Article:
Beware of false sense of security from COVID gadgets, say public health experts


TORONTO – Many Canadians rely on gadgets designed to help keep fingers away from high-contact surfaces, but the Toronto public health authority says people should be careful how they use them.

While devices that allow people to open doors, press elevator buttons, and hang on to bus or metro poles are being marketed as a way to limit exposure to COVID-19 , Toronto Public Health said such items are unnecessary and may present their own risks.

If you wash your hands or use hand sanitizer, cover your face with an elbow or tissue when you sneeze and use your arm to press buttons and open doors, not necessary, ”a spokesperson said. from the health authority, in an email.

“These devices themselves can also become another high contact surface and will need to be cleaned and disinfected often,” they added.

TPH’s warnings do not appear to have deterred buyers or contractors.

A quick search of e-commerce platforms reveals that dozens of Canadians manufacture and market such products and even more international companies ship them to customers within the country.

Troy Cosby, an employee of a machine shop in Ottawa, is the originator of one of the many gadgets available, but unlike others, he said he was addressing the public health concerns of Toronto.

Its LINC looks like a hook with two hinges attached to it and is available in aluminum, plastic and copper versions that can be used with touch screens or buttons and can open doors, although they have rounded buttons.

“We’ve gone the extra mile to make sure our tools are antimicrobial or have antimicrobial properties… to keep them cleaner,” Crosby said.

He also had concerns such as TPH in mind from the get-go and designed it to be worn on a lanyard or to hang on bags and belts, so that users reduce their contact with the parts that touch handles or other surfaces.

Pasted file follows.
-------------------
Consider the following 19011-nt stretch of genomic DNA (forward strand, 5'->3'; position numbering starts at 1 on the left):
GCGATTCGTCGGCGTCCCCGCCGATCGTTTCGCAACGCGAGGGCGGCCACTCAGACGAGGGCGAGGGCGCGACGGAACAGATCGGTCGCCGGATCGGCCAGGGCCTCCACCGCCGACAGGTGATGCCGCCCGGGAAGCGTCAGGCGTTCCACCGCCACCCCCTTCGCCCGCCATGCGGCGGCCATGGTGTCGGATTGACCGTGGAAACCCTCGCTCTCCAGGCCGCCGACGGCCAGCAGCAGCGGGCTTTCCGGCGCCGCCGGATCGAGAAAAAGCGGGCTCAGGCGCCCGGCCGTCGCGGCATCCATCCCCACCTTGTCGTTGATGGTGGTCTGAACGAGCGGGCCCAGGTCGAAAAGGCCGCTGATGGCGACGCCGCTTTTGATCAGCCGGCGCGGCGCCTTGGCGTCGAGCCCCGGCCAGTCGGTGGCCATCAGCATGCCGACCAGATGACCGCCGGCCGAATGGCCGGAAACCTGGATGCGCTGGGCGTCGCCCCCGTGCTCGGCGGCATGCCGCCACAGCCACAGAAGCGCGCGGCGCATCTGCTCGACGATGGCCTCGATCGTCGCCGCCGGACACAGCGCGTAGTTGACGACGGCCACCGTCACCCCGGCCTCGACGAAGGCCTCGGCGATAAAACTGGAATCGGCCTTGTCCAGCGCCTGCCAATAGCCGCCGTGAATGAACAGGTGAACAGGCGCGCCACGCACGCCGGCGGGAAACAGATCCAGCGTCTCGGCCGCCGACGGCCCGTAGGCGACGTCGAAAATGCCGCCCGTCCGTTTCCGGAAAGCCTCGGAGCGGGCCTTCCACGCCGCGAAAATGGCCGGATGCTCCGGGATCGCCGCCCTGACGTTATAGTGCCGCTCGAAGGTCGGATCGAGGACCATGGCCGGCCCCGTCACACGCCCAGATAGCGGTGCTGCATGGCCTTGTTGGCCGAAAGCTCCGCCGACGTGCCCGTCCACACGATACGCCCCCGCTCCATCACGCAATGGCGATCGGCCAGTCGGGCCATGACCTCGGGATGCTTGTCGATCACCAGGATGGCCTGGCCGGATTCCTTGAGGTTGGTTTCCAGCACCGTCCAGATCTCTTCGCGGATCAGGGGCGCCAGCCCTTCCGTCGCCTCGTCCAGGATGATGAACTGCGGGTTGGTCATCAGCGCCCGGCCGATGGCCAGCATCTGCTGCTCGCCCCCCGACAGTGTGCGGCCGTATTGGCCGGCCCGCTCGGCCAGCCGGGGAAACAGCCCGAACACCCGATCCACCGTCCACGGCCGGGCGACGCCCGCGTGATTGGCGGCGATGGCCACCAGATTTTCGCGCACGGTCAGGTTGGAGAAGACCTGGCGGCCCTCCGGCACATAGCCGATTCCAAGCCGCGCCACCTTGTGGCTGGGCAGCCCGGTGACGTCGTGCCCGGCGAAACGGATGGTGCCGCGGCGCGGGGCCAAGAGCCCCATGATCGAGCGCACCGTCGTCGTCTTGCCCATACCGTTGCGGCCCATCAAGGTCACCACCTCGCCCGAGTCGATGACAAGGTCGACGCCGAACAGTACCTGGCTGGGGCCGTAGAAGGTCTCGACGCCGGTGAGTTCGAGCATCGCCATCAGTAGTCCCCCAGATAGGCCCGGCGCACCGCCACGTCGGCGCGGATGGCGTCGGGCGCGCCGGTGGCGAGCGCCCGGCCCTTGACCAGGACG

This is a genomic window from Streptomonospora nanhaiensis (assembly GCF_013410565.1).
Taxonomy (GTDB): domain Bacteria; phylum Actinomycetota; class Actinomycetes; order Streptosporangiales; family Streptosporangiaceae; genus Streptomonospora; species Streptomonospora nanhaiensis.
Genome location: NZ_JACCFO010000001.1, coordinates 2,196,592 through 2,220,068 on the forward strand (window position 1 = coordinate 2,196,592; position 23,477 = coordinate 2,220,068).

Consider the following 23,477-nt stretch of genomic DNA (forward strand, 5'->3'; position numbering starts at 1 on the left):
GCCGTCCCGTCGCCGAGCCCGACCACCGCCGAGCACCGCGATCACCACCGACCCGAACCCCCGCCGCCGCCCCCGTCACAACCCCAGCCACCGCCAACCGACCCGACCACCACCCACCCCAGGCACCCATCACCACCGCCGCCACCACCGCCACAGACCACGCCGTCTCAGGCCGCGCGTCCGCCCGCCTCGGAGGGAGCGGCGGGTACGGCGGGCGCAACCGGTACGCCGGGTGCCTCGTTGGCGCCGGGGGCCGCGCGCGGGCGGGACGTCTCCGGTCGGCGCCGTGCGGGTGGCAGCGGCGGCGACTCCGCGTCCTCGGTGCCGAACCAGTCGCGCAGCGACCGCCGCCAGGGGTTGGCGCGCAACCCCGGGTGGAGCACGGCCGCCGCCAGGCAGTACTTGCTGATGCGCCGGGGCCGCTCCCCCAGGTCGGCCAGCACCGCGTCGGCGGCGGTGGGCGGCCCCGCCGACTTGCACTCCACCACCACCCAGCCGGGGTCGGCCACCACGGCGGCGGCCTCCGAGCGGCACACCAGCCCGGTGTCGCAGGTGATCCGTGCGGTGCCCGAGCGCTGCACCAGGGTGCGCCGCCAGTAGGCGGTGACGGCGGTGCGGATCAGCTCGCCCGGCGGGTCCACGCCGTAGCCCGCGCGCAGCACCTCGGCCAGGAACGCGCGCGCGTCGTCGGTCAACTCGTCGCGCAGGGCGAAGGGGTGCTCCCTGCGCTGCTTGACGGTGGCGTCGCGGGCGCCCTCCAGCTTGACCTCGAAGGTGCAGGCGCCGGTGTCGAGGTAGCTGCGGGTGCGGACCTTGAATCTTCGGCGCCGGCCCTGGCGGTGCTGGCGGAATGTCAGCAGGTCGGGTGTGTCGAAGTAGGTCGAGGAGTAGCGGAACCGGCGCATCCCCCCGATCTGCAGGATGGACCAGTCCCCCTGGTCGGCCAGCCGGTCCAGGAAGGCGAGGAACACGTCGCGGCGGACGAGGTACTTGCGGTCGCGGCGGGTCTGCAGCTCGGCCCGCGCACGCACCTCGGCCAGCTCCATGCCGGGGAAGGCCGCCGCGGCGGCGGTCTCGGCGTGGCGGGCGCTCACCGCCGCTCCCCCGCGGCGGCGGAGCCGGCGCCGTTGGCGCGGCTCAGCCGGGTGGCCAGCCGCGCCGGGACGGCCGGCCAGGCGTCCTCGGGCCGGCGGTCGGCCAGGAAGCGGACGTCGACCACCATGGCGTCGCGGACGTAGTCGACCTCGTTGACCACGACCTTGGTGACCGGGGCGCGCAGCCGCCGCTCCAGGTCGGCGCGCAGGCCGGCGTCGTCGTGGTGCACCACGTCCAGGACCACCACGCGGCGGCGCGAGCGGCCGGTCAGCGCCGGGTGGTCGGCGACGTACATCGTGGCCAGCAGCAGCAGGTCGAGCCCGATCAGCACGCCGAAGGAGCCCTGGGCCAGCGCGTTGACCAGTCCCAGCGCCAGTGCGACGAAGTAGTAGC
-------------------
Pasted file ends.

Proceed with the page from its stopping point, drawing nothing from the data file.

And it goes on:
The KoalaGrip – a removable handle that can attach to carrying poles or pull the doors open – also currently comes with a carabiner, which can attach the gadget to a bag when not in use, minimizing contact between users and handles or posts.

Asked about TPH’s concerns, founder William Martin said in a statement Thursday that “it’s important to have options like the KoalaGrip to give people a stronger sense of security and some confidence to access spaces familiar ”.

Martin, his cousin and his girlfriend invented the device after having to commute during lockdowns.

“Public transit was pretty sketchy before, but then with (the coronavirus) it was almost banned,” Martin said, on a call from British Columbia on Wednesday.

“We bought bikes for the summer, but we didn’t really have a solution for the winter.

They sketched prototypes on a napkin about three months ago, hired a designer on the independent platform Upwork, and found a 3D printer in Toronto to make the devices.

At the end of February, they were selling the handles to people across Canada, Europe and Asia and marketing only on TikTok, where they racked up hundreds of thousands of views on demo videos filmed on Toronto vehicles. Transit Commission.

Although the transport committee has not given its support to individual products, she said in an email, “we understand that people are looking for ways to stay safe on the TTC and if they want to use doodads, gadgets or gadgets like these, we have no worry.


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Kehoe Young

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